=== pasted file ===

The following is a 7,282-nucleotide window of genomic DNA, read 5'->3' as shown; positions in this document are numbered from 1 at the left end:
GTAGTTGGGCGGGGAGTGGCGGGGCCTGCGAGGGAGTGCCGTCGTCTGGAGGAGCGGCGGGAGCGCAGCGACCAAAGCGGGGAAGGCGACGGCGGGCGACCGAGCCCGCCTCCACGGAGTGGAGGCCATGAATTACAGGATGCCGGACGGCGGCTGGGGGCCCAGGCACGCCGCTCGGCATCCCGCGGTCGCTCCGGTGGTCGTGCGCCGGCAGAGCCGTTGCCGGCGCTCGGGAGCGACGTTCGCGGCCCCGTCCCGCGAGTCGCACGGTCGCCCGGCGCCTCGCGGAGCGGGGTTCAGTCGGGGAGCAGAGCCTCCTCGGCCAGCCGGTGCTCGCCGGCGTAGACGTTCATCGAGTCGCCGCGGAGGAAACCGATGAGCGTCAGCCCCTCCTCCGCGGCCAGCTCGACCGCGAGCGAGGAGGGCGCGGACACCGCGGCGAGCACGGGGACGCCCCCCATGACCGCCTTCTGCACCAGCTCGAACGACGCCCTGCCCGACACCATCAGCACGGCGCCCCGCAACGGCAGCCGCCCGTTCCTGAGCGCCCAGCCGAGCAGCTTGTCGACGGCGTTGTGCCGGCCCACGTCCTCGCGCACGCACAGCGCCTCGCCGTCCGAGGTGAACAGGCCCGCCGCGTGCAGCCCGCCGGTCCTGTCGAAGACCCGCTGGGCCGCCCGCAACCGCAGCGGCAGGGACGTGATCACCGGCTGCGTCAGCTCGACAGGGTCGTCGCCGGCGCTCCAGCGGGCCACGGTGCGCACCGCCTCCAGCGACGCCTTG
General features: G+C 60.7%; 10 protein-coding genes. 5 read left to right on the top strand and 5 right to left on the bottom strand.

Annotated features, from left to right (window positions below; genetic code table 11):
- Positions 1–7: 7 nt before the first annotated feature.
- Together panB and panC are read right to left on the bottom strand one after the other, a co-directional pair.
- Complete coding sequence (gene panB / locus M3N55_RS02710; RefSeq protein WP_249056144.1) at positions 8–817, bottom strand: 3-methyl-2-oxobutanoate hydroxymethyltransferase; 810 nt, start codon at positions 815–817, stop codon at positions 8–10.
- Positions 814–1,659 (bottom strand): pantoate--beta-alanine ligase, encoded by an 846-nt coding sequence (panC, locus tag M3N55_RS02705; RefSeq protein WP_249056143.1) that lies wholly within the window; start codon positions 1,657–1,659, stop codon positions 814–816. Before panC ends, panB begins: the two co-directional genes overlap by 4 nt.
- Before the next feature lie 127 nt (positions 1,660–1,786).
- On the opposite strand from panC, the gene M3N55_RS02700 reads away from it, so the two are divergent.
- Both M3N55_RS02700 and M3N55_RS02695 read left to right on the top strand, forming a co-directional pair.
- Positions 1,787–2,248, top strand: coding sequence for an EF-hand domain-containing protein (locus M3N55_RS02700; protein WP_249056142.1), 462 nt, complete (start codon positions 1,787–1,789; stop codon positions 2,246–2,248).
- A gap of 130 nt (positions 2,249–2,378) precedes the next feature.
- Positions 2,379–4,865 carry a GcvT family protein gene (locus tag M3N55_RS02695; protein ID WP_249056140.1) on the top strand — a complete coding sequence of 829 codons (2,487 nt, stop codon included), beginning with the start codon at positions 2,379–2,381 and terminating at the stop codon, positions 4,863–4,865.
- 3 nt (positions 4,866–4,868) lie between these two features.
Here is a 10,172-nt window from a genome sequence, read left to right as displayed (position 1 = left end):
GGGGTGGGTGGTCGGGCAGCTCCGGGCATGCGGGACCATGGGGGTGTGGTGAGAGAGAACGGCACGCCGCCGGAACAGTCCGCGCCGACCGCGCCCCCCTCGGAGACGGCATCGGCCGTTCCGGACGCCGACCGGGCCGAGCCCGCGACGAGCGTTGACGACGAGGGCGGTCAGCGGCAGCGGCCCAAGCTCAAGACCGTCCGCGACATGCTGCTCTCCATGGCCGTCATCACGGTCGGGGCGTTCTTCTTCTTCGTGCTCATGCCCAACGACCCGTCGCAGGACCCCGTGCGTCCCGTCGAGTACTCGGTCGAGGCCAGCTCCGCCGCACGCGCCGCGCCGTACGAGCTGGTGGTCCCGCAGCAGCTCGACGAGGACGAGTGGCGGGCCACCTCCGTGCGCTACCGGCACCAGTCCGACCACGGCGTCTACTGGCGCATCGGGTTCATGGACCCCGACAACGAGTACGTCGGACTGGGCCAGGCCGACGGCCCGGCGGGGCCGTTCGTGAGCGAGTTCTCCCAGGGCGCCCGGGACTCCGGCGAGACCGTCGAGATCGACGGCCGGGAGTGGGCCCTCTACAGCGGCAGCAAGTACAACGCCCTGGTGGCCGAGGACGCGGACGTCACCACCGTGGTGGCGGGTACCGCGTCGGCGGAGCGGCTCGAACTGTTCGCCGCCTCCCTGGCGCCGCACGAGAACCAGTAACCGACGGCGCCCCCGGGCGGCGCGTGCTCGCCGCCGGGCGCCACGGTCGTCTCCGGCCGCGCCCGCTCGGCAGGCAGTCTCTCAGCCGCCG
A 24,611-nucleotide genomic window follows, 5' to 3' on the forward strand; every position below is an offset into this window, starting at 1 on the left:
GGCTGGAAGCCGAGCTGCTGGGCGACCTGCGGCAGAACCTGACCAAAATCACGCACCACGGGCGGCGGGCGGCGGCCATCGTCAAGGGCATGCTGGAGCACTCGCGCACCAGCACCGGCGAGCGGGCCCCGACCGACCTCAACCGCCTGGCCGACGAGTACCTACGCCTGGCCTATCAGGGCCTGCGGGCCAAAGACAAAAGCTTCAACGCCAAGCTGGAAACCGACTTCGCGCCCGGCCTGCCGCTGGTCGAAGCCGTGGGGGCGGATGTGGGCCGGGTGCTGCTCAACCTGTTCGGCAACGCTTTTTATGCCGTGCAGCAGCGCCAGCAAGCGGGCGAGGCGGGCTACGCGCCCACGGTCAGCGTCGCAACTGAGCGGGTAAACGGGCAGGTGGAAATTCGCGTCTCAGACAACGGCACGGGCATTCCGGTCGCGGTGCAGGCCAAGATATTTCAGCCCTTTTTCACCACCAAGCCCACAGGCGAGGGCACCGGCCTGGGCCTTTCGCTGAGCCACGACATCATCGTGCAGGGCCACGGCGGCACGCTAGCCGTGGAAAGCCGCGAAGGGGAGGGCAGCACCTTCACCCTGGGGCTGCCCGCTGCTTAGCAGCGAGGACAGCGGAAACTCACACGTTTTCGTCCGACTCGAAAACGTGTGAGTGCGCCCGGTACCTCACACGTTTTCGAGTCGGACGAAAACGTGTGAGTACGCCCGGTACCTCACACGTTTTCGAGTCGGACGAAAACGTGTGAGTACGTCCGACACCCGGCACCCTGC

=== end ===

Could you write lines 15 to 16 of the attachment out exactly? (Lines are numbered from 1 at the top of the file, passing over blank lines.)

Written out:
- 3 nt (positions 4,866–4,868) lie between these two features.
Here is a 10,172-nt window from a genome sequence, read left to right as displayed (position 1 = left end):